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Obama argues a balanced budget isn't necessary. Can he convince the public?

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J. Scott Applewhite/AP

(Read caption) President Barack Obama, escorted by House Sergeant at Arms Paul Irving (r.) arrives on Capitol Hill in Washington, Wednesday, March 13, for closed-door talks with House Speaker John Boehner and the House Republican Conference to discuss the budget.

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Are Republicans wrong to make balancing the federal budget a priority? That's essentially what President Obama said Tuesday in an interview with ABC's George Stephanopoulos.

"My goal is not to chase a balanced budget just for the sake of balance," Mr. Obama said. "My goal is, how do we grow the economy, put people back to work."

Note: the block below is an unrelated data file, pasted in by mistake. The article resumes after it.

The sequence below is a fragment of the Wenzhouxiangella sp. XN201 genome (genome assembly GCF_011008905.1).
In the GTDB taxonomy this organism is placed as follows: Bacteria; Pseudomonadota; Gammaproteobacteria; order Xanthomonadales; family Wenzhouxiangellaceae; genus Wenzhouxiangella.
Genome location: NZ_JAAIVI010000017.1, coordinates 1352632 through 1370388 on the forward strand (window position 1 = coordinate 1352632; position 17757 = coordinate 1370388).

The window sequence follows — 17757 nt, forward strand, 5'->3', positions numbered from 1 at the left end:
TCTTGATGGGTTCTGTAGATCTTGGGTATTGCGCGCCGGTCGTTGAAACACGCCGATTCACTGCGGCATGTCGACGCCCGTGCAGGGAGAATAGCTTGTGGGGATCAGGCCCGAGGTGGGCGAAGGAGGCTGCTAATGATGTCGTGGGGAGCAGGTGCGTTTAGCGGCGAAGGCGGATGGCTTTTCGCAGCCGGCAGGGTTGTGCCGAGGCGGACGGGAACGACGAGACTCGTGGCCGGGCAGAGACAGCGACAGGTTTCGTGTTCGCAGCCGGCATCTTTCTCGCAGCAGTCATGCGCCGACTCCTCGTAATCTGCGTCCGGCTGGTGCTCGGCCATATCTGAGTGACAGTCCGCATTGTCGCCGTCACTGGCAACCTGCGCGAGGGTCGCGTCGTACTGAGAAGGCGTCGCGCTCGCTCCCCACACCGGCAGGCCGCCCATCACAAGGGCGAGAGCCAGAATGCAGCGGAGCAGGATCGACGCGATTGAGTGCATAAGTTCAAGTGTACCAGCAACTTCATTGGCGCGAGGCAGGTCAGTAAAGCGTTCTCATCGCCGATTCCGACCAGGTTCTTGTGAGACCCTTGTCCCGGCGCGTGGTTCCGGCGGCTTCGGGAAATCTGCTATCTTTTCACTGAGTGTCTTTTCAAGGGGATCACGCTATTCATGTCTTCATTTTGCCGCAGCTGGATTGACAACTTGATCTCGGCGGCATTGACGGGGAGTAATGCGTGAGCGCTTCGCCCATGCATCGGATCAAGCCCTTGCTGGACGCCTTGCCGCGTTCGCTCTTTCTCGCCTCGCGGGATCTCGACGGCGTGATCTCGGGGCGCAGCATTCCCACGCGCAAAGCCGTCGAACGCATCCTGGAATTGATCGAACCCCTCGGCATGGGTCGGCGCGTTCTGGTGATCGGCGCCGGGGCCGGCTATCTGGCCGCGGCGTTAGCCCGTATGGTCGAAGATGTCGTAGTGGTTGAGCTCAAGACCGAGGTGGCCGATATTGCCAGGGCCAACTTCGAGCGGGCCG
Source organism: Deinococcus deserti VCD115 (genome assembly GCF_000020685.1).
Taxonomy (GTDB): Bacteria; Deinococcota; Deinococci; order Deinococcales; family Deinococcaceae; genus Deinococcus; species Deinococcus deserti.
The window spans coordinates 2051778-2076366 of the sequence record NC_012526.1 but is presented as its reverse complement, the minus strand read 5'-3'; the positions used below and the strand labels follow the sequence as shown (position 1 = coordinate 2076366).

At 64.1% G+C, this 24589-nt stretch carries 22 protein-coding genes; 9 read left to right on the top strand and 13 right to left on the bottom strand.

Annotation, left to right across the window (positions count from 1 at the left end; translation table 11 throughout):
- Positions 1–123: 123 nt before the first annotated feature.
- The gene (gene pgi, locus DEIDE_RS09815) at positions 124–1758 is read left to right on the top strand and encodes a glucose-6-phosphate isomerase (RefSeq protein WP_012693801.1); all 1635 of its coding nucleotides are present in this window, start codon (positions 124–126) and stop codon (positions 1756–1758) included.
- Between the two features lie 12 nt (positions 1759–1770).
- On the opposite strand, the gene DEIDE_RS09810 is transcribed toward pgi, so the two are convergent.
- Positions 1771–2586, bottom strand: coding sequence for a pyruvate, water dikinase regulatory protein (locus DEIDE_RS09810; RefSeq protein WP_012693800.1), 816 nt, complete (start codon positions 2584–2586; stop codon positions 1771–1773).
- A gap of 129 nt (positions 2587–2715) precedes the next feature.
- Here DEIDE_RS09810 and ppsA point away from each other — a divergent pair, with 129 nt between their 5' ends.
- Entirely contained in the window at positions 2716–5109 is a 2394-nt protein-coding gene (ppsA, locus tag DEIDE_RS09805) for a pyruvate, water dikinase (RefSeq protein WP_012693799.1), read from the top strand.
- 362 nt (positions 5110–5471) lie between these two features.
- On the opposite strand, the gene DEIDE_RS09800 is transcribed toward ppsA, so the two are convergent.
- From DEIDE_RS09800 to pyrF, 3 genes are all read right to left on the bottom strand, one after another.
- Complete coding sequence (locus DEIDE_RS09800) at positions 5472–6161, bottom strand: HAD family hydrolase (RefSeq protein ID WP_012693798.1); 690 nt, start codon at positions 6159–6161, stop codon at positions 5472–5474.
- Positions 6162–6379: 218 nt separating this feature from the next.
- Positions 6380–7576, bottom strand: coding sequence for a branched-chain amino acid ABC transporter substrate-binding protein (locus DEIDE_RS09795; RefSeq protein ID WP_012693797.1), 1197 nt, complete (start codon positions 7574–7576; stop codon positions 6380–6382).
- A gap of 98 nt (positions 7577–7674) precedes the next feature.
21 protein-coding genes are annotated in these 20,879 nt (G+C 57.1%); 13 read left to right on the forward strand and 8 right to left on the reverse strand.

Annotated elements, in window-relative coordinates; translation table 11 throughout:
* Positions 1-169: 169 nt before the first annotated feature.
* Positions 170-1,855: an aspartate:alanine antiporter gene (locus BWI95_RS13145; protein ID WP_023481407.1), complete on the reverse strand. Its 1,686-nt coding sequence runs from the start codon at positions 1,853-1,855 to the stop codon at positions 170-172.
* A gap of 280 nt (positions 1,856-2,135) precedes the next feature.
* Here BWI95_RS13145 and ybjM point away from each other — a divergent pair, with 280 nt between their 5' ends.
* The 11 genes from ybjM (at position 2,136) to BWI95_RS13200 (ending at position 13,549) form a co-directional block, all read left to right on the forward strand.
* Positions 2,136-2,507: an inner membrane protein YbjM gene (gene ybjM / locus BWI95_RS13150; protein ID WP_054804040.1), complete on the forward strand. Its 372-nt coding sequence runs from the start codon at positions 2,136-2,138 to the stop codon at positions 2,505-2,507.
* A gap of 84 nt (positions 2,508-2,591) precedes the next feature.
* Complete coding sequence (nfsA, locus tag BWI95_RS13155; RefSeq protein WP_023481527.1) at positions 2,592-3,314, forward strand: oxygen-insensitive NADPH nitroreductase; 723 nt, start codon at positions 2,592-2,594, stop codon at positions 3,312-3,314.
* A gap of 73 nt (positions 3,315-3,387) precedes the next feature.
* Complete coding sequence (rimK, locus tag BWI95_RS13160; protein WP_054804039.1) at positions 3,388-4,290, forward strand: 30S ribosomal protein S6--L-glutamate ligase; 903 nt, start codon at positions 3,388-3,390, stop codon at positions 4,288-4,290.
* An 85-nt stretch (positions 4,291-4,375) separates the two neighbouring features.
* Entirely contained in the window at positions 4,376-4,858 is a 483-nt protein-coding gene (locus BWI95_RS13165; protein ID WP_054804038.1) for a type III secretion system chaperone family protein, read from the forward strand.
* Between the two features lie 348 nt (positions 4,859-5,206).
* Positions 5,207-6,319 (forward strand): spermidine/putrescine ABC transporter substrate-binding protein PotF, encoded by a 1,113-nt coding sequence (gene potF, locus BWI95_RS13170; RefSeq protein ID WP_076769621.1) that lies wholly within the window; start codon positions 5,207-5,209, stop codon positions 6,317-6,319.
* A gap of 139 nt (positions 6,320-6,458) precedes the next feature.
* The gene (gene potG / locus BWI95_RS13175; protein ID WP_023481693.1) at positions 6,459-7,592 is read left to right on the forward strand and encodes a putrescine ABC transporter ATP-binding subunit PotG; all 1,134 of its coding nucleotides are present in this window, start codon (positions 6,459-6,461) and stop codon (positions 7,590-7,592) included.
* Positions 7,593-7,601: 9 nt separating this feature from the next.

He added: "We're not going to balance the budget in 10 years, because if you look at what Paul Ryan does to balance the budget, it means that you have to voucherize Medicare, you have to slash deeply into programs like Medicaid, you've essentially got to either tax middle-class families a lot higher than you currently are, or you can't lower rates the way he's promised."

Obama's comments mirror what left-leaning economists like Paul Krugman have been arguing for a while: that while Washington will need to tackle its debt problem at some point down the line, doing so right now is not only unnecessary but could actually damage the economy. With the private sector still weak, the argument goes, reducing government spending could cause a contraction that could potentially send the economy back into recession.


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